For instance, we are first introduced to Tess (Anna Torv) in the show by depicting her tied up and beaten by Robert and his goons, before the room they are in is partially blown up by the Fireflies, after which Robert escapes and Tess is briefly detained by FEDRA. In the video game, we never see these events and are only told by Tess that Robert had her jumped, after which she and Joel infiltrate Robert’s place of operation. After cornering Robert, he informs the duo that he essentially played them before he is executed by Tess. This, of course, differs from the events of the show, where they cut out this whole sequence and simply had the Fireflies kill Robert and his men, which is where Joel and Tess meet Marlene (Merle Dandridge) and Ellie (Bella Ramsey).

This is all without mentioning possibly the biggest revelation between Joel and Tess, which is that they have an apparent romantic relationship, as evidenced by Tess crawling into bed with Joel and placing her arm around him as he sleeps. In the video game, their relationship was vaguely suggested at best, but never outright confirmed or depicted.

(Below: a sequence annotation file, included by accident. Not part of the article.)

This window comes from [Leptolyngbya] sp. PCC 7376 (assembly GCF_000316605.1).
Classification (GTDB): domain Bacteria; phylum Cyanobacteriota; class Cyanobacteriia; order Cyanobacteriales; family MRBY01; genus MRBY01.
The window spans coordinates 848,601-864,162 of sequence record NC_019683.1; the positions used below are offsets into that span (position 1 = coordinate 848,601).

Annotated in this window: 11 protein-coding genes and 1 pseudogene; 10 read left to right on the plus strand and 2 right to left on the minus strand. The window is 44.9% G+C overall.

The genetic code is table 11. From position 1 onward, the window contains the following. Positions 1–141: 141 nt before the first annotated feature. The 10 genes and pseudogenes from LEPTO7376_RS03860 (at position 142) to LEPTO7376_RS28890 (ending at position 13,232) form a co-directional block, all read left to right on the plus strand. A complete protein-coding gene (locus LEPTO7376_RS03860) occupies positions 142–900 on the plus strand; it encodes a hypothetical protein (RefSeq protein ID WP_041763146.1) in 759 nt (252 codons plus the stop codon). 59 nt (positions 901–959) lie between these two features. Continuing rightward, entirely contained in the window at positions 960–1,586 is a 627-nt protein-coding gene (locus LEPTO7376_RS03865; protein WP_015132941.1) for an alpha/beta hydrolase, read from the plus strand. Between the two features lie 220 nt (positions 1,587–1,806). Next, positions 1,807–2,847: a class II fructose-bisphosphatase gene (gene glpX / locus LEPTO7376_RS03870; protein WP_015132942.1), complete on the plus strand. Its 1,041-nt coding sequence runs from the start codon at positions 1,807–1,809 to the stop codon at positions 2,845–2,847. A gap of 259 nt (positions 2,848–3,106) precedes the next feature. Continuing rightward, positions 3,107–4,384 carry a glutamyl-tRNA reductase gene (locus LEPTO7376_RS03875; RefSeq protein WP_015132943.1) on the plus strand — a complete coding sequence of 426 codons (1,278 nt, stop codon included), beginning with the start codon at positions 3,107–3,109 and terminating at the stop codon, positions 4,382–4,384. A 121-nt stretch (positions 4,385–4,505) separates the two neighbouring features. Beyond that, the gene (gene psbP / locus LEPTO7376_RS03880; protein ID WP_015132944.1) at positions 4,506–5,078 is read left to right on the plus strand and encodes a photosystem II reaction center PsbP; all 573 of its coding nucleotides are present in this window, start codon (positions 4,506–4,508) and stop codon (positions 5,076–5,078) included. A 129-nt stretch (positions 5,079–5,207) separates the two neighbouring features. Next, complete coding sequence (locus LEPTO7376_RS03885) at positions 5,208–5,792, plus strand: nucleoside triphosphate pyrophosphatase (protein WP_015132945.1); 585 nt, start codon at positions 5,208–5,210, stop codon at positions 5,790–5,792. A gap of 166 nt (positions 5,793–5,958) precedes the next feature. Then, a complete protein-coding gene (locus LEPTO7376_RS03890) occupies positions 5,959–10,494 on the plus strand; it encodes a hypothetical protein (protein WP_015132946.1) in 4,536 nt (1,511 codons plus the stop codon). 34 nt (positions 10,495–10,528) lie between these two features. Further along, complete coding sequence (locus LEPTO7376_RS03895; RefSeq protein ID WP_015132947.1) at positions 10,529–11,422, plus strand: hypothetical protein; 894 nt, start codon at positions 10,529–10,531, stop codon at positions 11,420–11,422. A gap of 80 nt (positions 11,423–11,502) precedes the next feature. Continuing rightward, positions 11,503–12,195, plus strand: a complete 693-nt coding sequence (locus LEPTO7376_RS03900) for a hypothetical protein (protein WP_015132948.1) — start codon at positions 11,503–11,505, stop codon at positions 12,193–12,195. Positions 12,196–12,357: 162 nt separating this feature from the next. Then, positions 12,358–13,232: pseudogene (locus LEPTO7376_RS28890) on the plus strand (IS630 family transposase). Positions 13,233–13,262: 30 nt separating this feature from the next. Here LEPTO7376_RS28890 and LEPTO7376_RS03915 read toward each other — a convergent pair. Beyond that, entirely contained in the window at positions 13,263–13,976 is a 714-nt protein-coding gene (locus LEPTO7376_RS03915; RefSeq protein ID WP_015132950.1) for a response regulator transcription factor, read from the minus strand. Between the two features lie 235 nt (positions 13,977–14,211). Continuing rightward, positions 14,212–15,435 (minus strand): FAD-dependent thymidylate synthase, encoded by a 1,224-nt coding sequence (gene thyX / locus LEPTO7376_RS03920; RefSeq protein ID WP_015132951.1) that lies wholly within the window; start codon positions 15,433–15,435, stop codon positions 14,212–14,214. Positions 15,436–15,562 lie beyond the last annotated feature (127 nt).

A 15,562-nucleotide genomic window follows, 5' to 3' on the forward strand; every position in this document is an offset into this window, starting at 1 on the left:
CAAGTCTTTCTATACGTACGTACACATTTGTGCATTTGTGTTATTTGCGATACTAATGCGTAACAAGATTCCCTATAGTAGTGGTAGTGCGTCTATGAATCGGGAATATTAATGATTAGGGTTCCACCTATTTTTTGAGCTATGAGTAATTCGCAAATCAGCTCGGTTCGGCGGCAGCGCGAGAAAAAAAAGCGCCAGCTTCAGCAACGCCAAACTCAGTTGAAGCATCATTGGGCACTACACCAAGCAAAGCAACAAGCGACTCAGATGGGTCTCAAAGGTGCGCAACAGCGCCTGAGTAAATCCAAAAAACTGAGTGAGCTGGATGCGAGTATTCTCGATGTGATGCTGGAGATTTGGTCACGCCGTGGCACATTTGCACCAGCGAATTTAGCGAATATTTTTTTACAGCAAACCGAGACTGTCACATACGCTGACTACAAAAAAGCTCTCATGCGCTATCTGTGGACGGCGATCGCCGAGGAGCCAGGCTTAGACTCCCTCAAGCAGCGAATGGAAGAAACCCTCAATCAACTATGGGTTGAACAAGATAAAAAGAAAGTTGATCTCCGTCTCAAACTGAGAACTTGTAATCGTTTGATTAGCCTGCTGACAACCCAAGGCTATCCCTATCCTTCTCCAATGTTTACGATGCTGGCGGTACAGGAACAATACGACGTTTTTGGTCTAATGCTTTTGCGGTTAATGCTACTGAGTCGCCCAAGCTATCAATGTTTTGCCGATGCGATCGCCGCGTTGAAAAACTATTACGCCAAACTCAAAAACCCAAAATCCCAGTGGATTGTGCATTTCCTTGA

There are, of course, other subtle changes made in the show that differs from the video game, such as the first sequence of the world twenty years on; showing Ellie in captivity while Marlene and the Fireflies determine if she is indeed immune; and using Joel’s desire to seek out Tommy as a factor in his decision to transport Ellie. No doubt there are more changes to come as the season progresses, particularly in the highly anticipated episode 3, which will depict the romance between Bill (Nick Offerman) and Frank (Murray Bartlett), something only alluded to in the video game.

Was there anything we missed? Be sure to let us know in the comments below.